Relative to processing poultry carcasses, processing eggs has been relatively easy to automate. When it comes to washing, inspecting, grading and packing shell eggs at an inline facility, the vast majority of the eggs can make it from the hen to the egg carton without being touched by a human. It is expected that automation will move into even more areas of egg processing in the not-so-distant future.
With increasing sensor capabilities and falling costs for computing power, practical systems are being developed that promise to fully automate tasks as varied as breast deboning and carcass inspection.
Just as egg producers are housing more cage-free hens, many pork producers are switching from gestation stalls to group pens for housing pregnant sows. The driving force for both of these transitions is purchase pledges by major foodservice and retail customers.
The 2014-2015 highly pathogenic avian influenza outbreaks in the U.S. provided a sobering reminder to all of animal agriculture the severity of the economic impact that can result from the introduction of a foreign animal disease into the U.S.
Reform of social security programs is often referred to as the “third rail” of American politics, in reference to the electrified high-voltage third rail used to power subway trains. Because of the reaction of trading partners, vaccination has become the “third rail” when it comes to avian influenza control, but it shouldn’t be.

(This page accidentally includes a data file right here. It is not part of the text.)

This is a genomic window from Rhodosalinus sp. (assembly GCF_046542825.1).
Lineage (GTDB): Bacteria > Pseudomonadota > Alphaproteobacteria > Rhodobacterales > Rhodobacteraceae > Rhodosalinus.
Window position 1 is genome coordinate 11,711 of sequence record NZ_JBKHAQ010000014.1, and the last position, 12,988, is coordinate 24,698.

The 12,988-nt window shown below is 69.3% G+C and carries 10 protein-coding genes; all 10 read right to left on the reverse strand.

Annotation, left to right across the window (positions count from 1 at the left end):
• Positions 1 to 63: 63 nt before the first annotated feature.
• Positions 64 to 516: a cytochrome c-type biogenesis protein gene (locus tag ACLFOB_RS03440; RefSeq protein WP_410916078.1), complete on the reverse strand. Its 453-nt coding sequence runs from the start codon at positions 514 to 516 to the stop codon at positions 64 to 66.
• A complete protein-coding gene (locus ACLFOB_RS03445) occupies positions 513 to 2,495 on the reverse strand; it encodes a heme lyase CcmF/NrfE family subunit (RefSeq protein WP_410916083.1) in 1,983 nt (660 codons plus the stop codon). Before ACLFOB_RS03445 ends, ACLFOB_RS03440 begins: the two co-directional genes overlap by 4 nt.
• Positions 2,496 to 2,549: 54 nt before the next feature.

Activist groups have been extremely successful at securing future purchase pledges from major retail and foodservice poultry buyers for chicken meat from birds that have been either raised without antibiotics at all or without use of antibiotics that are designated as important in human medicine. A similar campaign has succeeded in securing future cage-free egg purchase pledges that may very well lead to a complete conversion of the U.S. egg industry to cage-free housing for pullets and layers.
Now, a third campaign is being waged to secure future purchase pledges from chicken meat buyers that would set new standards for how U.S. broilers are raised, stunned and even the breed of the bird that is raised.
The U.S. layer industry is following in the footsteps of the European layer industry on the path away from conventional cages for housing hens. This conversion is coming about largely as a result of the lobbying of major retail and foodservice egg purchasers by animal welfare/rights groups. As someone who studied the behavior of laying hens in graduate school, but who also has a business degree and experience in large-scale meat bird production, I have been somewhat puzzled by these developments.